I am building a cube in SQL Server Analysis Services which is using the local SQL Server instance as its data source. The bulk of the data in the data source is a large fact table (~200GB) which is too large for the local hard drive, so I moved the .mdf and .ldf files for that database to an external USB hard drive. I want to keep these files on the external hard drive but store the processed cube on the local hard drive. My hope is/was that while it will make cube processing slow, the cube querying will still be fast when clients connect

And when I can process the cube, this works: the cube querying is still fast because the cube queries don't hit the slow external USB hard drive. The problem I am having is that often when I go to process the cube, I get errors like this:

"OLE DB error: OLE DB or ODBC error: Time-out occurred while waiting for buffer latch type 2 for page (1:1785), database ID 5.; 42000

Going to the event log, I see errors like these:

SQL Server has encountered 29351 occurrence(s) of I/O requests taking longer than 15 seconds to complete on file [U:\sqldata\X.mdf] in database [X] (5). The OS file handle is 0x0000000000000164. The offset of the latest long I/O is: 0x00002f4b664000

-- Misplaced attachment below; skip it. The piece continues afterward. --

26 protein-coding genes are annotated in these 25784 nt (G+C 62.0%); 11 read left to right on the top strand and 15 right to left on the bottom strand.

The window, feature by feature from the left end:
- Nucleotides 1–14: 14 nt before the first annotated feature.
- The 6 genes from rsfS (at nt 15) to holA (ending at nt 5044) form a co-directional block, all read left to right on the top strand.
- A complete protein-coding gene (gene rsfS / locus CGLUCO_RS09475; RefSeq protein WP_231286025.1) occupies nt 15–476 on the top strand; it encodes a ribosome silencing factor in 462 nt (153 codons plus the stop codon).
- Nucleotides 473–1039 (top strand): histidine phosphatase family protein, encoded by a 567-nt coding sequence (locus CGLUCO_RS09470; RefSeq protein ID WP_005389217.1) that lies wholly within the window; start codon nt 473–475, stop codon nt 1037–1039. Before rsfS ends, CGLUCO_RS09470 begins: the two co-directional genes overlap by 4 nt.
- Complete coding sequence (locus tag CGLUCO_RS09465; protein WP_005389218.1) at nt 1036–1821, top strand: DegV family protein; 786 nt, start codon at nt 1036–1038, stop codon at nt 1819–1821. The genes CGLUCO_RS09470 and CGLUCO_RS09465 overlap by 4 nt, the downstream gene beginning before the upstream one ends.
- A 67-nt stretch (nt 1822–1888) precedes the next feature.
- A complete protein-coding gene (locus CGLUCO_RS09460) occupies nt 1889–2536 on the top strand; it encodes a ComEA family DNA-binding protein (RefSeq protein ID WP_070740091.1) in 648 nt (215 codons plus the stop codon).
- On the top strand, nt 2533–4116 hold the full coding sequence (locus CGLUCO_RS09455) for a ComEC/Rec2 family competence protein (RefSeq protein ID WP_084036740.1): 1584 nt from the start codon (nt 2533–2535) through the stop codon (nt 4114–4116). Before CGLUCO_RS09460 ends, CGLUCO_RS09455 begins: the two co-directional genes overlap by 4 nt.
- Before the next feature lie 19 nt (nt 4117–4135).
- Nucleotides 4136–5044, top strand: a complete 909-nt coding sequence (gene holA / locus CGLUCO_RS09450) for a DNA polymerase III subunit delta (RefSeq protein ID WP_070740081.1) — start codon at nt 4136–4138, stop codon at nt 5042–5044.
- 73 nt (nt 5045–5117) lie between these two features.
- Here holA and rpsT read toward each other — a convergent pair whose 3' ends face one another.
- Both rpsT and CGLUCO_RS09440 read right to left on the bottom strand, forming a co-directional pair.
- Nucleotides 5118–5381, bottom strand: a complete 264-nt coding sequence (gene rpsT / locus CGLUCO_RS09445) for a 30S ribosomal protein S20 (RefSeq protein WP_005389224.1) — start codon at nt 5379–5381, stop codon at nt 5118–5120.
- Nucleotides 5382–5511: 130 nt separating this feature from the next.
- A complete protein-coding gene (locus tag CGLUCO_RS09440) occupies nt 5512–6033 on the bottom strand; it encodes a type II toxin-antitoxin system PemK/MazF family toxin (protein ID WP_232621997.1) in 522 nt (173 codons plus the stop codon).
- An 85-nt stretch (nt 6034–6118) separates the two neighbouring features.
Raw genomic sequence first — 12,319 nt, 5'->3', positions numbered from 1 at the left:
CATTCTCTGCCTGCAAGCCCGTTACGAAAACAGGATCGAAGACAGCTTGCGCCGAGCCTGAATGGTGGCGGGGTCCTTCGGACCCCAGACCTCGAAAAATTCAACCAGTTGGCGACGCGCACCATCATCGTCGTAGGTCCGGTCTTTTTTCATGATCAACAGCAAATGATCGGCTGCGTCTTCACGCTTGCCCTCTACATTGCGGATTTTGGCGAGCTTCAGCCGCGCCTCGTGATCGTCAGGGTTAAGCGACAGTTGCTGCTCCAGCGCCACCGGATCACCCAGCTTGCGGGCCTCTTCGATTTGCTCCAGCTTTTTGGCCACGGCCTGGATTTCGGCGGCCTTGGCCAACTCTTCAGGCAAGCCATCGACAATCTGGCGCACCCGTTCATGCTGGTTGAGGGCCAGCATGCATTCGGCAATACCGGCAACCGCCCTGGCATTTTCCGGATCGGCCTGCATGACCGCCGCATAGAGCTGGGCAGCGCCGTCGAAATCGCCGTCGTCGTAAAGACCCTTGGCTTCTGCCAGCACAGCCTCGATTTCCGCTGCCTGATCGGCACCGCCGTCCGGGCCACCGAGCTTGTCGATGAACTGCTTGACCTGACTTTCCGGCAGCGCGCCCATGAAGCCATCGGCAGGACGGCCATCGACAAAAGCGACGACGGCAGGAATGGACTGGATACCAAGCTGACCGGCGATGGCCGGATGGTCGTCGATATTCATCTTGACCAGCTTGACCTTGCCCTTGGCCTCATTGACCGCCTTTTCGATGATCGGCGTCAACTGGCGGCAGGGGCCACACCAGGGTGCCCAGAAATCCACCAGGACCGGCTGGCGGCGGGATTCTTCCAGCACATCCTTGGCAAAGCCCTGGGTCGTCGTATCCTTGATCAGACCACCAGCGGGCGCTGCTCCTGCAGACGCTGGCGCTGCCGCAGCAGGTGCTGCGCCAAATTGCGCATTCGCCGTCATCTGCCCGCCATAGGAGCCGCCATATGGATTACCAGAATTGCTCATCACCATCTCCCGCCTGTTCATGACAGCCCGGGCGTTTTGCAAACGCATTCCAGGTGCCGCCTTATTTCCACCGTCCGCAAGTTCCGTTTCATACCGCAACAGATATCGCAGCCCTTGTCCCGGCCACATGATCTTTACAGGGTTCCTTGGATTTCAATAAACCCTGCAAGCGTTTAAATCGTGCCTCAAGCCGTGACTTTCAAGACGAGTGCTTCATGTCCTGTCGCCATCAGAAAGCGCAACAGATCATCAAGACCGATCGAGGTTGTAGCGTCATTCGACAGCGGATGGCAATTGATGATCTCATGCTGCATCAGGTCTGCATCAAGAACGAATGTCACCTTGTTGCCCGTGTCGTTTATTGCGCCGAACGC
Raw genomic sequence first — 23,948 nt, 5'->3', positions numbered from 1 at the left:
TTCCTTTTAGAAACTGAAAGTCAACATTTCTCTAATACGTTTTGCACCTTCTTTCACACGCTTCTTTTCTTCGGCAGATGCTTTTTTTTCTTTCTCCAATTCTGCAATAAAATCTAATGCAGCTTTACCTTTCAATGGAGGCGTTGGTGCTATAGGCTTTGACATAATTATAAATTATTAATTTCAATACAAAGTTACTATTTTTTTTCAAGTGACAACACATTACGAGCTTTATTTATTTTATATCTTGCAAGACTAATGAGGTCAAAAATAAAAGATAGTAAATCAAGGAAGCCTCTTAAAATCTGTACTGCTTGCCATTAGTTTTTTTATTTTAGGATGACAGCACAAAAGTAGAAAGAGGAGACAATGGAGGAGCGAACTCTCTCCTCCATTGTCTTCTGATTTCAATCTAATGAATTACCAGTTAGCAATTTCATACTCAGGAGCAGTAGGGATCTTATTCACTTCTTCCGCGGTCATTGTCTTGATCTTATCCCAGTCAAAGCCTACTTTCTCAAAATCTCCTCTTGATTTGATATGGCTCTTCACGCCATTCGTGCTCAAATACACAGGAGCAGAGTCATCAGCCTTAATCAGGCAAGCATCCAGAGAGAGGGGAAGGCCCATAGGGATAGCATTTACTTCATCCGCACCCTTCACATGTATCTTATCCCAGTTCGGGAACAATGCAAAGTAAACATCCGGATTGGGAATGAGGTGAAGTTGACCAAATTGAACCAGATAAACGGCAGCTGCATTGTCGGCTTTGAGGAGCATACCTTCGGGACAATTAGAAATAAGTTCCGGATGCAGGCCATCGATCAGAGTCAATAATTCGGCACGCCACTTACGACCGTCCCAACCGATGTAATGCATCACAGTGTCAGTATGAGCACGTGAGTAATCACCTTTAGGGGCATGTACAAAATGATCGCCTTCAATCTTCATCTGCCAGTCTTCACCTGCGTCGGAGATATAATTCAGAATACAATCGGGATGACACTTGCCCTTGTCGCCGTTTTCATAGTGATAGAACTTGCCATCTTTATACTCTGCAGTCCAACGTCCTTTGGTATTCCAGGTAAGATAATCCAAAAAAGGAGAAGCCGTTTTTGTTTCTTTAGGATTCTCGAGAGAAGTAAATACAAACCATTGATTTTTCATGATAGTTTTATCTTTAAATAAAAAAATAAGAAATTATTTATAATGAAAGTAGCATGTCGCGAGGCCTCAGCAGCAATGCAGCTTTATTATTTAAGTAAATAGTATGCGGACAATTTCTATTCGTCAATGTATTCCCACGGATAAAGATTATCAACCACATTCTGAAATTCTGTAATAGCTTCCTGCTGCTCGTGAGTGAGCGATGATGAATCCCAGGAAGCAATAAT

This seems to be happening because the USB hard drive is slow. I don't mind the queries needed for processing taking a long time, but it seems like SQL Server has a hard limit for I/O requests. Is there a way around this?

4 Answers 4


You can turn this behavior off with trace flag 830, for more information check this article on msdn

dbcc traceon(830, -1)

or as a start-up parameter if you want this turned on permanently: add /T830 as a service start-up parameter.

Seeing as you have such cheap disks & your running sql server 2008, take a look at turning on page compression for the whole database, you will have a small CPU overhead, but I'd say in your situation the pro's outweigh the cons.


You could also check the disk for fragmentation ? That might speed it up a bit.

(obviously, actually defragging the disk, rather than just checking it, will speed it up....)


Since you are running SQL Server 2008, I would suggest looking in to using Data Compression on your Datawarehouse tables (if indeed you are using a DW, which I assumed from your wording). It may be possible to place your fact table on the higher speed drive(s) using this tech.


Make sure you have excluded your database files from any antivirus checking, this can kill performance on large files .

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